Meet Kristine Cowley, the new UM Canada Research Chair (CRC) in Function and Health after Spinal Cord Injury.
December 16, 2020
Kristine Cowley, the new UM Canada Research Chair (CRC) in Function and Health after Spinal Cord Injury, is an assistant professor, physiology and pathophysiology, Max Rady College of Medicine, Rady Faculty of Health Sciences, and Director of the Spinal Cord Research Centre. She was awarded a Tier 2 CRC, which comes with $500,000 in funding over five years, from the Canadian Institutes of Health Research. UM Today caught up with her to learn a bit about her and the research she is undertaking.
Tell us about your research.
The spinal cord is like the bandleader who keeps the band members playing together, on time and in the proper sequence so that the music doesn’t go off the rails and start to sound awful. It is responsible for initiating and coordinating our movements, how intensely we can exercise because it controls how we sweat, increasing our heart rate and all the other functions needed to maintain ongoing movements. When you sustain a spinal cord injury (SCI), all these functions are either lost or disordered. My research has three main themes or areas, all focused on increasing health, function and life quality after SCI: to increase the exercise capacity and health benefits of exercise in those living with SCI, to identify means to activate spinal neurons ‘below injury’ to increase function and exercise responses after SCI, and to identify strategies to reduce the currently inevitable musculoskeletal deterioration that occurs after SCI and that leads to many health problems (like bone fracture, pressure ulcers, obesity and type II diabetes). For each research theme, I have – and will continue to – translate new knowledge findings for use by those living with SCI in Canada, and beyond.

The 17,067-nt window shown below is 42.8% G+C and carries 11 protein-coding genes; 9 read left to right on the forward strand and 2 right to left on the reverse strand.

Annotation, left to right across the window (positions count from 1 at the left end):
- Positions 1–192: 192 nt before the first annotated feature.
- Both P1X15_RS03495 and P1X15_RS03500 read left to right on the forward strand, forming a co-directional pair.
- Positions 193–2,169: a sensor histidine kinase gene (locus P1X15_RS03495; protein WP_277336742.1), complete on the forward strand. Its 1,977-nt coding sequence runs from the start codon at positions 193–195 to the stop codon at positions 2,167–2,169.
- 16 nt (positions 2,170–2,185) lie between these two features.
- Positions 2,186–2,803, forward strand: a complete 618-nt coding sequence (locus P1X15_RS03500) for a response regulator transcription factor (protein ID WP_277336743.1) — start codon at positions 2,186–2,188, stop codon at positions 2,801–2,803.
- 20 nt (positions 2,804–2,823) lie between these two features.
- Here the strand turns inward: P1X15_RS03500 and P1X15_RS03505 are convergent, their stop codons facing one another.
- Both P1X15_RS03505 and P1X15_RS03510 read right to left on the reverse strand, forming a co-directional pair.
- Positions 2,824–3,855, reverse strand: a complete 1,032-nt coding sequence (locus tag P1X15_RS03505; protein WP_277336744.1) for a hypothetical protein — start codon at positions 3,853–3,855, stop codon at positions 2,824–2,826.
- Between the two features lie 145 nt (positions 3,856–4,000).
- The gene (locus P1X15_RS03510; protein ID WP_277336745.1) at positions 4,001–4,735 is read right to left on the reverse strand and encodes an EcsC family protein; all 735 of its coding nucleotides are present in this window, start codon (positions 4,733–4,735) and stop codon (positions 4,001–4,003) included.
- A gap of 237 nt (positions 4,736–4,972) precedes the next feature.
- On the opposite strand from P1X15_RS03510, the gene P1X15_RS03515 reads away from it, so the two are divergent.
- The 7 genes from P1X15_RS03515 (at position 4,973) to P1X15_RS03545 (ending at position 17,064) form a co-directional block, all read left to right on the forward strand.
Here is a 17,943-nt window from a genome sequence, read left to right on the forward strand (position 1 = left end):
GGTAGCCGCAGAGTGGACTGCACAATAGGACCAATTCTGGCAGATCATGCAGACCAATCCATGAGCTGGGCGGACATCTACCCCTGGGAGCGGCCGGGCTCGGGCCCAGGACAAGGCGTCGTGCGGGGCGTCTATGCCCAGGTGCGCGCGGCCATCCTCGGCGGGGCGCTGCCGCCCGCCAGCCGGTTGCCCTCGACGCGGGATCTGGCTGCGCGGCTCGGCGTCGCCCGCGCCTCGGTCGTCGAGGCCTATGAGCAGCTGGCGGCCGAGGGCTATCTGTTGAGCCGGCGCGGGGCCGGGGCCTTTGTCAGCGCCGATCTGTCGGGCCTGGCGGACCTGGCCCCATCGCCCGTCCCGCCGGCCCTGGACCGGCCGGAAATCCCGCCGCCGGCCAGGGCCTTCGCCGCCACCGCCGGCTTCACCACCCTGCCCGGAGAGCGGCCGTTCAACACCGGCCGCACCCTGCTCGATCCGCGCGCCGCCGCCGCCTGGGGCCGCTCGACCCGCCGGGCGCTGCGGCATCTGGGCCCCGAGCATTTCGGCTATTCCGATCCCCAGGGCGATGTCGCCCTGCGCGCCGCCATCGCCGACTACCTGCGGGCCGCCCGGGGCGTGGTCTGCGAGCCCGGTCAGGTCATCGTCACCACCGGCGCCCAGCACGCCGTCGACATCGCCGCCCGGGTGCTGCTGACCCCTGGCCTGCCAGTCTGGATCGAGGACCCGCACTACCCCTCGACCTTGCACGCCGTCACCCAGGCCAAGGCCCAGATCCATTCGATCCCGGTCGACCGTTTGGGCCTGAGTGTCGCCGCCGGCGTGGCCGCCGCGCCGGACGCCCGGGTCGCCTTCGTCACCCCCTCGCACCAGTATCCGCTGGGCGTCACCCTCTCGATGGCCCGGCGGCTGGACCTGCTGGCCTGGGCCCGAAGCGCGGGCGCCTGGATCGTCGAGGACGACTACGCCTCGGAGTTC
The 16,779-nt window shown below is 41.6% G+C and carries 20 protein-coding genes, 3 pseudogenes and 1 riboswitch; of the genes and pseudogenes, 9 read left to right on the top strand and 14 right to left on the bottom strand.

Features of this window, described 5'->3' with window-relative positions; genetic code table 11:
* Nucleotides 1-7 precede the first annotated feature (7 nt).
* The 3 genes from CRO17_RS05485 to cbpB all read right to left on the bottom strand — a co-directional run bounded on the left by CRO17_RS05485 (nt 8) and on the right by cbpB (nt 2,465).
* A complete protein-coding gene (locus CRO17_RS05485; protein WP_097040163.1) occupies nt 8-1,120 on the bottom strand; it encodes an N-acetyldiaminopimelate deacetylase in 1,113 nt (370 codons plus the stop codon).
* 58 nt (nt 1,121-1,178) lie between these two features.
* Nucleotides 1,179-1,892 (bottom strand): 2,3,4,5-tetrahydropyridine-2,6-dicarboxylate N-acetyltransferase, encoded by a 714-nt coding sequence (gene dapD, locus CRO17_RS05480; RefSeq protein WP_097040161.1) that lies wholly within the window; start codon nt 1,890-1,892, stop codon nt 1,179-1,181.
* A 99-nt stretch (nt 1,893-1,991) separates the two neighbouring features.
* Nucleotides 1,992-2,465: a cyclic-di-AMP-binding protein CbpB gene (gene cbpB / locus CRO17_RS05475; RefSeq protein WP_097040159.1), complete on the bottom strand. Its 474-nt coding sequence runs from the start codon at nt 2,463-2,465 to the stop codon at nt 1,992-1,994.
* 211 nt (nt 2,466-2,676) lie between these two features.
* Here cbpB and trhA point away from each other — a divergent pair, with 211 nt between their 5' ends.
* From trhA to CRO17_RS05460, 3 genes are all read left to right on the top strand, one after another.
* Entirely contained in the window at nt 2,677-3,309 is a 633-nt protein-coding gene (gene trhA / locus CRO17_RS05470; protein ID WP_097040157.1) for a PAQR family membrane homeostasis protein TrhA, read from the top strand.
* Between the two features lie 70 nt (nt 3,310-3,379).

Tell us a bit about yourself.
I am not new to the UM, I am a ‘home-grown’ researcher, which in my area of research interest provides some benefits as I am aware of the policies, supports and resources available within the healthcare and wider community for people living with spinal cord injury. In particular, I sustained a spinal cord injury at age 20 and have been living with cervical level tetraplegia since then.
I competed at an international level in wheelchair track, including setting two world records and receiving three medals at the Barcelona Paralympics in 1992 (under the surname Harder). As such, this experience gave me a unique insight into the impact of SCI on motor performance, beginning with observations of how my and fellow SCI athletes’ performances were severely impaired by our ‘autonomic status’, including an inability to increase heart rate or sweat. This insight and my motor control research led me to create a new conceptual framework to explain the integration between spinal locomotor-related neurons that produce movement and spinal autonomic-related neurons that control metabolic and homeostatic body functions needed to support ongoing movement (exercise).
In addition, I served for three years as Executive Director of the Manitoba division of the Canadian Paraplegic Association, which provided insight into the myriad problems and SCI-related complications experienced by people living with SCI. This non-academic professional experience also served to increase my understanding of the policies, supports available for persons trying to re-integrate into the wider community and return to full community participation. It also made me aware of many of the shortcomings that exacerbate many of the secondary health complications commonly experienced by persons living with SCI. As such, finding better ways to translate new knowledge into either healthcare, social policy, or individual practice is key to improving the outcomes of persons living with SCI, and that is why knowledge translation has been a foundation of what I have done for several years as it relates to spinal cord injury-specific research and policy information.